Legal Concerns

The agency published the proposed groundwater directive for public comment and tribal consultation.  It received hundreds of responses from interested parties.  Some, including conservation groups and those representing tribal interests, favored, or were otherwise neutral to, the proposed policy changes.  However, a majority of those submitting comments opposed the Forest Service’s groundwater directive for a variety reasons.  Predominantly, the agency itself recognized that “[s]tates and a number of other organizations raised concerns that the proposed directive would exceed the Agency’s authorities and infringe on State authorities to allocate water.”

To the first point the agency identified, many commenters remarked that the Forest Service lacked independent authority to regulate groundwater, even that located under NFS lands.  For instance, the Western Governors’ Association (“WGA”), which represents the governors of nineteen Western states, argued that states have exclusive authority over ground water in the United States.  Congress granted such authority to the agency in the Desert Land Act of 1877, and the Supreme Court confirmed it in California Oregon Power Co. v. Beaver Portland Cement Co.  Although the federal government retained some power by reserving rights to surface water on public lands, the WGA and others contended that the Forest Service did not have such a reserved right to groundwater—not in the 1897 Organic Administration Act and not in case law. The Forest Service, on the other hand, argued that the proposed directive did not grant the agency any new authorities.  Instead, it simply clarified the agency’s already existing authority that mandates its protection of NFS lands, which inherently includes the regulation of groundwater.  Thus, this argument makes it clear that the Forest Service believed that federal reserved water rights apply to groundwater, and that the proposed directive was arguably an explicit expansion of those federal rights.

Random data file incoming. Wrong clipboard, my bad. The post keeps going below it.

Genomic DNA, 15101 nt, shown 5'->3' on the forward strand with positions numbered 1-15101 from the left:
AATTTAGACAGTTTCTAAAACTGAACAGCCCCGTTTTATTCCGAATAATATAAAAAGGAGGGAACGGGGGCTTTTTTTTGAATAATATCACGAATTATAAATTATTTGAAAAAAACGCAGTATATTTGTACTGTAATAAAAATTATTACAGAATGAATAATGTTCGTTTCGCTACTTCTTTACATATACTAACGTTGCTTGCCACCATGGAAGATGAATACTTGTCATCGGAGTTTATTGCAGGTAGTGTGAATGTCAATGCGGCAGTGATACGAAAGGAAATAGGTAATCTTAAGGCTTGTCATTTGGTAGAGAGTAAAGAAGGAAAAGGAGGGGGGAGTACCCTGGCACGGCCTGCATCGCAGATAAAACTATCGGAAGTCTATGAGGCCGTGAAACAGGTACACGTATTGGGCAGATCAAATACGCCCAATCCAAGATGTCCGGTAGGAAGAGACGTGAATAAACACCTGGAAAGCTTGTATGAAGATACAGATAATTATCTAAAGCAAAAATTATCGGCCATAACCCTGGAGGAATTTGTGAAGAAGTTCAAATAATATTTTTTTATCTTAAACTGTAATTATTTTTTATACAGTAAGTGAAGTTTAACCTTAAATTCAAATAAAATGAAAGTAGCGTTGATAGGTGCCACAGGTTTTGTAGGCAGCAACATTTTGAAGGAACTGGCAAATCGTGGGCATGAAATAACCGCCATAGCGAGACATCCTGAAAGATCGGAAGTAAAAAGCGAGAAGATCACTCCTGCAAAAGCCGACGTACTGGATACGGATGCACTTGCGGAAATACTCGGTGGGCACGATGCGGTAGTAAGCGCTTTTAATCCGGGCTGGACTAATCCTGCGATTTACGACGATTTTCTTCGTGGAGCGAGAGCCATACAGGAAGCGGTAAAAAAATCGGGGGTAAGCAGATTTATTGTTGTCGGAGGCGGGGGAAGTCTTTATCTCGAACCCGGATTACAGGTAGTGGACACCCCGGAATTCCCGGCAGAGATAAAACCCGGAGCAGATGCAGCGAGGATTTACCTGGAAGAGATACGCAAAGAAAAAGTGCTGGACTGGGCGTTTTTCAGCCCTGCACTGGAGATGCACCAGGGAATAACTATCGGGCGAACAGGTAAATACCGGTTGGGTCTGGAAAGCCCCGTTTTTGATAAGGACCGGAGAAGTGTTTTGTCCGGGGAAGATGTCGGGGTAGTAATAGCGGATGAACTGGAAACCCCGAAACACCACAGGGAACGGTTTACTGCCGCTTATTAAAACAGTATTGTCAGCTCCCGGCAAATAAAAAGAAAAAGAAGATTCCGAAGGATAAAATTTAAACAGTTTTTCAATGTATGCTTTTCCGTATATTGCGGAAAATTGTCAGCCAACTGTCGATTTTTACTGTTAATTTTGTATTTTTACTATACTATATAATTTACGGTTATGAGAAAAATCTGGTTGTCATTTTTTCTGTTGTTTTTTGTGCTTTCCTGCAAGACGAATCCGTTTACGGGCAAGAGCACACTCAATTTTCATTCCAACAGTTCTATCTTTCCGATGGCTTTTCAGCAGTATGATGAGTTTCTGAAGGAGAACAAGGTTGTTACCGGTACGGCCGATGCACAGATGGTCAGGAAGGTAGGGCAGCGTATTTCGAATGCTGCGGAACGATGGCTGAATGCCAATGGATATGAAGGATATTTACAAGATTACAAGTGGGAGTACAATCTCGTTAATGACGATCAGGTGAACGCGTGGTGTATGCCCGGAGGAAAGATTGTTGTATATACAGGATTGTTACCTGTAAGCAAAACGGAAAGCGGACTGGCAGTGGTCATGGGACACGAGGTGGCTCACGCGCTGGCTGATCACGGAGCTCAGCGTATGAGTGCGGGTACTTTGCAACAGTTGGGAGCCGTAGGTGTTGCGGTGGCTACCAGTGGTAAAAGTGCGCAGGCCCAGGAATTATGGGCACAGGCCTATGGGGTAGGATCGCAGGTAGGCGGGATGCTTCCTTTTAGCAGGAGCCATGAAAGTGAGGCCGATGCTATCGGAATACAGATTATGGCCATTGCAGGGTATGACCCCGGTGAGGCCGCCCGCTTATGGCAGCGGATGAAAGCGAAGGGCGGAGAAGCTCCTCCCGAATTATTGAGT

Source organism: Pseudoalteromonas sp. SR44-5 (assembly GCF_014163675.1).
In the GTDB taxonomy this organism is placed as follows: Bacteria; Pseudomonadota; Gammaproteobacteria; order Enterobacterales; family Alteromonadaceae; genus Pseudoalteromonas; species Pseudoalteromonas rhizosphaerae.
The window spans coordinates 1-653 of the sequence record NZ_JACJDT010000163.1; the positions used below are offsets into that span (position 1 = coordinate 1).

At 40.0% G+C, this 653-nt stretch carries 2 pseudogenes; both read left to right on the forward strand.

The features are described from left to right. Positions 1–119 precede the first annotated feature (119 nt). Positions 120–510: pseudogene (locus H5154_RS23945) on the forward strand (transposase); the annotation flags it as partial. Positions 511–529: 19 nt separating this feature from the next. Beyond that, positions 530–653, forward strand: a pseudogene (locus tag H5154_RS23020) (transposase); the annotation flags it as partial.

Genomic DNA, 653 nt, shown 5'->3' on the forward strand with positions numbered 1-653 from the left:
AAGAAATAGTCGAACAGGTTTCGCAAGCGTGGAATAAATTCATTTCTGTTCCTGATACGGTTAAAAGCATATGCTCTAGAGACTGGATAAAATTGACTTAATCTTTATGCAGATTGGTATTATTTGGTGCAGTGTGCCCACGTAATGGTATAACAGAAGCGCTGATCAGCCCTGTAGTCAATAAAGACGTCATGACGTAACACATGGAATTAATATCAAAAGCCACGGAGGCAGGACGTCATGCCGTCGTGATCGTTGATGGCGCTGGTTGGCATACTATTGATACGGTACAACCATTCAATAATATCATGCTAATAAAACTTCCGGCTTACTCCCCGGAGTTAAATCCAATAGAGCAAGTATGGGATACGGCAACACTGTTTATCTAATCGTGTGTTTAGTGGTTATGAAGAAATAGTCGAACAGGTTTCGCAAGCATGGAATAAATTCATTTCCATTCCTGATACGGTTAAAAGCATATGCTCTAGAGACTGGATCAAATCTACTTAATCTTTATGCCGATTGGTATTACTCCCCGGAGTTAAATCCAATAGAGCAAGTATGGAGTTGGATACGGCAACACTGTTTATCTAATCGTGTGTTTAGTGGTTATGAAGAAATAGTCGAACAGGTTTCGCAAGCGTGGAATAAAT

Commenters also highlighted the second concern the agency identified, that the directive infringed on state authority over groundwater management.  Many argued that the proposed directive overreached its stated goal and appeared to create federal rights that inherently conflicted with conferred state rights to groundwater.  The Forest Service later argued that “[t]he proposed directives did not, and any future actions will not, infringe on State authority.” However, ambiguity in the policy nonetheless created tension.  Without clarity, for instance, the proposed directive as written could have allowed the Forest Service to place quantity-based restrictions on waters connected to NFS lands, even if a state has previously authorized a diversion and depletion.  Additionally, commenters argued, the Forest Service should not presume a hydrological connection between surface water and groundwater.  It should instead leave this decision to the laws or agreements of individual states.

Conclusion